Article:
Elon Musk and the future of work


The future of work is a valuable expression, but only from a search engine optimisation perspective. You’ll note that I have used it twice already. The term has developed a life of its own, so we now use it even when addressing the ‘now’ of work. This is just one of the ways in which social media and search engines are skewing what is important to society.


Work matters

Hybrid working is another hot topic. The difference here is that it is being conflated with the future of work and thus leads us to believe that solving hybrid working is how we solve the thorny matter of work.


A few key points:

  • The nature of work is changing because the technology is increasingly outflanking us in the interview process.

  • A focus on process, and the associated focus on job specifications, is foolhardy in an increasingly disrupted world.

  • Humans can outperform technology in areas that address how we respond to disruption, eg. creativity.

  • There will be plenty of work for those that can take the handbrake off their brain whilst at work.

  • School and society have ingrained a tendency in us to gravitate towards comfort and process, so there will be very few genuine free thinkers available for hire.

The fundamental point is that the war for talent (ie those who can outcompete tech) is becoming more acute and this moves the power from the employer to that talent. That is the challenge that employers face, not whether they have a hybrid policy, four-day week schedule or some shiny employee wellness apps. Though some of these will help.

But let’s take our eye off the ball and dwell on the issue du jour, hybrid working.


Servant followership

A UK Government Minister recently shared his feelings about home working by depositing a note on empty civil service desks that stated how much the absent staff were missed. The jokey tone no doubt was intended to remind staff of what twenty first century subjugation feels like. It is also likely a crass move to start the process of thinning out the civil service. But it is also a reminder of why public sector leadership development needs a major overhaul.


It Musk be right

Elon Musk recently issued a return to the office edict to the staff at Tesla. Elon’s edict is much discussed on LinkedIn. Some people feel that he knows his business best and so is best placed to decide what works. Others feel he is a dinosaur who needs to get with the future of work.


This is not so clear cut. There are good reasons for his decision:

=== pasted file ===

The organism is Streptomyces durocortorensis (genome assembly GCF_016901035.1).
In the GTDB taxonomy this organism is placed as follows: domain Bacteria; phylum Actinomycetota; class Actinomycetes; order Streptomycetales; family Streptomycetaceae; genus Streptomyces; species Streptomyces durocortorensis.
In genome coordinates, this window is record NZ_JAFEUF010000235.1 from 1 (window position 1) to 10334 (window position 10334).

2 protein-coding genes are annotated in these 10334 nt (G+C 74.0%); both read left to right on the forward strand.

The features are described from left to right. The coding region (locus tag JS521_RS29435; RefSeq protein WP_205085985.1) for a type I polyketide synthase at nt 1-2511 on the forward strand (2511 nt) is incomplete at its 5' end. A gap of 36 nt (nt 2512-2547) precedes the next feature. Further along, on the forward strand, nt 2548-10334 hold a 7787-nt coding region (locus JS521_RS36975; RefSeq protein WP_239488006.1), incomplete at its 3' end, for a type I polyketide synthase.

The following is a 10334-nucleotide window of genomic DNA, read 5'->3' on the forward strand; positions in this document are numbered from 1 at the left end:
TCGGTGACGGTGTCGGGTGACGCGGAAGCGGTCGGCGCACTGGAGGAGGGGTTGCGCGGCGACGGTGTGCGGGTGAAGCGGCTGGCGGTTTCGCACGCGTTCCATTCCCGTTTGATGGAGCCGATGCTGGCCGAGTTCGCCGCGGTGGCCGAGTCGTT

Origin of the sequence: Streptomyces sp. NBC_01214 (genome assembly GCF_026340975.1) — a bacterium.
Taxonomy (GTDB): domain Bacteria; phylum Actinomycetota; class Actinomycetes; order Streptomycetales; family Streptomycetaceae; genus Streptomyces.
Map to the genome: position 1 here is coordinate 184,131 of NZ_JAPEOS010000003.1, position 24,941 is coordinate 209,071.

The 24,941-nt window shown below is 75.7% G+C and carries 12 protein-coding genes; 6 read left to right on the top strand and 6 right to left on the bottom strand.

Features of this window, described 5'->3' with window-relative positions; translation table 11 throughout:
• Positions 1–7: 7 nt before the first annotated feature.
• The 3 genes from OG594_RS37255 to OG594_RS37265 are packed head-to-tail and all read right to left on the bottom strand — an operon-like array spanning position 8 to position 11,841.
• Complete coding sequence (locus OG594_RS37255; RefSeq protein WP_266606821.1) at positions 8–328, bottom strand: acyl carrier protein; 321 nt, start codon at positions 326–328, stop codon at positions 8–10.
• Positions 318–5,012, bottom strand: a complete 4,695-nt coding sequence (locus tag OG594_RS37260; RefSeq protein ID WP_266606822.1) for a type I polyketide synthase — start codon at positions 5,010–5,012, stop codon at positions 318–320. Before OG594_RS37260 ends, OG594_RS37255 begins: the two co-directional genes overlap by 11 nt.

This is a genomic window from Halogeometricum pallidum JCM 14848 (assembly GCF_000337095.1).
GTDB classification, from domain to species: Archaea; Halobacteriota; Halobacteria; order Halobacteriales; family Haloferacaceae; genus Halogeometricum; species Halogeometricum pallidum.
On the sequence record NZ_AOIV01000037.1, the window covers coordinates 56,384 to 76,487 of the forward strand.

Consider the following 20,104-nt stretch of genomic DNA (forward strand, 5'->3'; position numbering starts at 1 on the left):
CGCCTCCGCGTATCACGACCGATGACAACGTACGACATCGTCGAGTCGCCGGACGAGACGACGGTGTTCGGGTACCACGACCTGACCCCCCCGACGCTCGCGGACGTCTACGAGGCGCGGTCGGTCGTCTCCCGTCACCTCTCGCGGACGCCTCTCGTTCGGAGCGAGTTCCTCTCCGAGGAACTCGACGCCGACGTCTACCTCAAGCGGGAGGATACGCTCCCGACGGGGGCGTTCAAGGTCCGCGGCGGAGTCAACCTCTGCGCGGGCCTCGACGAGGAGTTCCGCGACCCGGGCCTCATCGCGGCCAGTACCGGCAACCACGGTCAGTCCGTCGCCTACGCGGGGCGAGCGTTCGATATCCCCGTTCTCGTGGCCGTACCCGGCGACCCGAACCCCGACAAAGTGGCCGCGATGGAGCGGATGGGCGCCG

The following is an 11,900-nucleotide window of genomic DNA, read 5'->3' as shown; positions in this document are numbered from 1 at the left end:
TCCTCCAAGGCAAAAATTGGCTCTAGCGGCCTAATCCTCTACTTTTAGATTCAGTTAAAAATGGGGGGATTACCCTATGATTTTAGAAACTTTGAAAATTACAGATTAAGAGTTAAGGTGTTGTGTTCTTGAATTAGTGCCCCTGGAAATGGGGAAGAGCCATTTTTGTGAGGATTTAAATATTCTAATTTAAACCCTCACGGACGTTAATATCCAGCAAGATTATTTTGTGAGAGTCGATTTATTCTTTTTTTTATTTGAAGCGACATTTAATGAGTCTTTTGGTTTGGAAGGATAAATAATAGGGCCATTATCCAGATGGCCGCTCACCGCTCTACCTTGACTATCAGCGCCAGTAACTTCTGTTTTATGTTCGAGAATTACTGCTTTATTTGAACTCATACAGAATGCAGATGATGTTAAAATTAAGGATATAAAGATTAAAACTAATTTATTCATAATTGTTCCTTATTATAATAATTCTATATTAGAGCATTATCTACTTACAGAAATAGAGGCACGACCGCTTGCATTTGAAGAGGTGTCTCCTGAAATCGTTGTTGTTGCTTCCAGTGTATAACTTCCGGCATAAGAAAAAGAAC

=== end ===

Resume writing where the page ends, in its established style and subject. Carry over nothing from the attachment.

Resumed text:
• There are ‘health and safety’ and logistics issues in allowing staff to build cars at home.

  • Serendipitous encounters that lead to innovative sparks are less likely to happen with a remote workforce.

  • Implicit learning, often the best way of learning, is impossible if the apprentice cannot follow the master.

  • Culture, which is perhaps the most human-optimised approach to implicit learning, becomes diluted and thus ineffective.

  • Great people tend to do great work in the presence of other great people.

However, there are downsides:

  • Forcing people to travel twice a day, often at peak times, is a sure way to drain the cognitive potential of staff. This is squandering a key asset and as such is thus a failure in the management of the organisation’s assets.

  • The more time people spend working and travelling the less time they have to recuperate and maintain other key areas of their lives, including family. In turn, mental wellness declines and that will again have a cognition draining effect.

  • It fails to recognise that the power axis is tilting towards the talent and such a move is saying that we don’t really care about the employer brand, Profit, profit and profit are our top three priorities.

But Elon is a smart guy, so he knows what he is doing, right?

He has a background in physics, economics, and he gets technology. So he knows how things work. It is likely that when he applies his knowledge to making Tesla successful he reduces the problem down into process flows and then focuses on how to run these processes as efficiently as possible, much like any factory.


This mindset puts Tesla in the same realm as laminate flooring and modern yoga. They are derivative representations of a thing but not quite the original thing. Laminate flooring can give you that wooden floor effect without the woodworm or the natural benefits of actual wooden flooring. Yoga today, stripped off its spiritual element, is largely another means to maintain physical health.


Nature – Mind your own business

Tesla like many, most, organisations birthed in the industrial era has prioritised the system over the people. This is a fundamental mistake as organisations are fundamentally social constructs. Thus any organisation that is based on efficiency and process is a denatured organisation. And a denatured organisation is one that is inherently cruel to humans because it requires people to behave inhumanly.


So whilst Elon might be spot on from a systems engineering perspective, he is likely making a big mistake organisationally. He will no doubt be able to throw money at his talent problems, but there is an upper limit to that. More importantly there is a global dearth of the creative talent he will need, and such talent is unlikely to pursue organisations that see people as cogs in the machine rather than cognitive athletes.


The future of work? Search me!

So is hybrid the future of work? Again it’s the wrong question unless you are using terms like the future of work simply for search engine rankings!